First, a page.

Privacy Switch, Prologue

“…Edward Snowden began revealing to muggles what the wizards among us always knew, or at least suspected: that government spying on ordinary data communications among private individuals was not only possible, but happening.”

Doc Searls

Earlier, I used to wonder what possible harm governments and companies could do by collecting people’s private data. I mean, if NSA has my phone number, fine, they aren’t going to implant bacteria into my body through the phone, right

Advertisements, you say? I can avoid them.

Spams? Gmail has a great spam filter.

I didn’t give a darn. But what moved me – or rather shook me – was this article by none other than Richard Stallman.

It dawned upon me that privacy isn’t important, it is essential.

In that article, RMS does go on to suggest well-thought remedies that governments and companies could use, so as to get what they need, without invading people’s personal lives. However, since governments are dead slow in changing the system, even after having seen the better way out, all we can do for now is make ourselves safe from spies.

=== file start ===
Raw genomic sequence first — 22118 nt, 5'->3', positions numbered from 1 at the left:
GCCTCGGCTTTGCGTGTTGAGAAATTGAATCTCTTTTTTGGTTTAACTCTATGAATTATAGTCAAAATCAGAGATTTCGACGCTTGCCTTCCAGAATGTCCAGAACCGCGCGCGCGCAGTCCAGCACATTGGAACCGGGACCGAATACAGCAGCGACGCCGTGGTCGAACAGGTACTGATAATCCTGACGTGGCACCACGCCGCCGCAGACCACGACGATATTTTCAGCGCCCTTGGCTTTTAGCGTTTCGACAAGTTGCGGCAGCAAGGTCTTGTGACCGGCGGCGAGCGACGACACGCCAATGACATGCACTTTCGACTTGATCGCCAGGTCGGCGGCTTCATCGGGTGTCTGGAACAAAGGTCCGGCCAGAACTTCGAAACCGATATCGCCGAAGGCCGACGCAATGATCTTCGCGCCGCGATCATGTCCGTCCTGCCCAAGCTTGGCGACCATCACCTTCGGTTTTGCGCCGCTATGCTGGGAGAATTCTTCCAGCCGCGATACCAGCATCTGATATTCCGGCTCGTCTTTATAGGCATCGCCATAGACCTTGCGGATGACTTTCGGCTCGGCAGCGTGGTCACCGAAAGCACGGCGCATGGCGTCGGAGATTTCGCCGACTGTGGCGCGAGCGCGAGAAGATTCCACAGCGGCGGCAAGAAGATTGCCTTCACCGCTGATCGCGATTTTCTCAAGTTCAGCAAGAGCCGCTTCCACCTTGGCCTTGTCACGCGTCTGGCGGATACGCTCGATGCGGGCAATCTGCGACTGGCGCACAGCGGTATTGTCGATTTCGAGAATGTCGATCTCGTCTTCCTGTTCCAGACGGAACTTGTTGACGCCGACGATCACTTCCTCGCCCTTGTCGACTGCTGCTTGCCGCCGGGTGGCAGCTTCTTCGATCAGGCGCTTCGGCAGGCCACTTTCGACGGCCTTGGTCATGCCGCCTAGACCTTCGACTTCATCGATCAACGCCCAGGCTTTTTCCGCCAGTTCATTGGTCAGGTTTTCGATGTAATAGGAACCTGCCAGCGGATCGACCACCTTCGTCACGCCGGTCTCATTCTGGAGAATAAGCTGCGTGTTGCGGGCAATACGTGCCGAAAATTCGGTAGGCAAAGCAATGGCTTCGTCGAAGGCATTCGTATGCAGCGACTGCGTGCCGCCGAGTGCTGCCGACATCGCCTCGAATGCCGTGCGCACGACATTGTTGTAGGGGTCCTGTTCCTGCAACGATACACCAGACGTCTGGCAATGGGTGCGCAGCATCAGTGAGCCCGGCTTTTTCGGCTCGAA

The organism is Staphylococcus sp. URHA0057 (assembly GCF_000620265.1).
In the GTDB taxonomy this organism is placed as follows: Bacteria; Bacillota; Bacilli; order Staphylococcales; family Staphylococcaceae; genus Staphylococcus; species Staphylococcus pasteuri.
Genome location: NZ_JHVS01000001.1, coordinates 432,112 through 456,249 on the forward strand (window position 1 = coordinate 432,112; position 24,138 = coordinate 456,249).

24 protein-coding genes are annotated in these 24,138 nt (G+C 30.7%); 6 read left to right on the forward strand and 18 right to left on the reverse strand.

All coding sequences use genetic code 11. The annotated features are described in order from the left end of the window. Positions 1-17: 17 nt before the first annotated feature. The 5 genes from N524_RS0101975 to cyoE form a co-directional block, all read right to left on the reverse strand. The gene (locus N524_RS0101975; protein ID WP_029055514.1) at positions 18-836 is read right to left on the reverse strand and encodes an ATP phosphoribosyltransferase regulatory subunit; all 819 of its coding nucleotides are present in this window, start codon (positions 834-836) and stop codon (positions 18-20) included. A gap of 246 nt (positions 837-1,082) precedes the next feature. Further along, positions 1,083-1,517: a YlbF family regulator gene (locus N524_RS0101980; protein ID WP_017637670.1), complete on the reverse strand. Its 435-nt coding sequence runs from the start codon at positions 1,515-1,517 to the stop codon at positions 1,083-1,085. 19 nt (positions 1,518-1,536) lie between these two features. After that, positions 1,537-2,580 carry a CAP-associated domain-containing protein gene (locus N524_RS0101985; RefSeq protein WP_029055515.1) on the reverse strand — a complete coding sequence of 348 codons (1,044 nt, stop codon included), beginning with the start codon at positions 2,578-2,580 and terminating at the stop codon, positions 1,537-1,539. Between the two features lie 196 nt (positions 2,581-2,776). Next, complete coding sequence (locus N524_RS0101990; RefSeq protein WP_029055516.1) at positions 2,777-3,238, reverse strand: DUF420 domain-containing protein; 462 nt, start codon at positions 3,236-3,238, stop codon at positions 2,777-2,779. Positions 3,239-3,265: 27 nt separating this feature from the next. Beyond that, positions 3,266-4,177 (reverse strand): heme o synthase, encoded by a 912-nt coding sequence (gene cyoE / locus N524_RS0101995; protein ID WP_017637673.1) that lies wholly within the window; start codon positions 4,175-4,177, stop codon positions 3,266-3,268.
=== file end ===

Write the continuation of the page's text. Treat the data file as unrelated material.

Soon, I started looking for secure, privacy-concerned alternatives to the software and services I use. While doing so, I came across PRISM Break a rather wittily named site that aims to provide a list of libre software and services that respect your privacy. However, it is not easy to instantly make the switch to those recommended by PRISM Break. Even for a libre software purist (well, almost) like me, it’s tough.

That being said, I will be trying to change my computing habits, not necessarily in compliance with PRISM Break or any other source, but private anyway. And I’ll be publishing a series of blog posts, describing what I changed and why, in hope that it will be useful to those of you who are stuck with unsafe services.

Stay tuned.

Posts in this series


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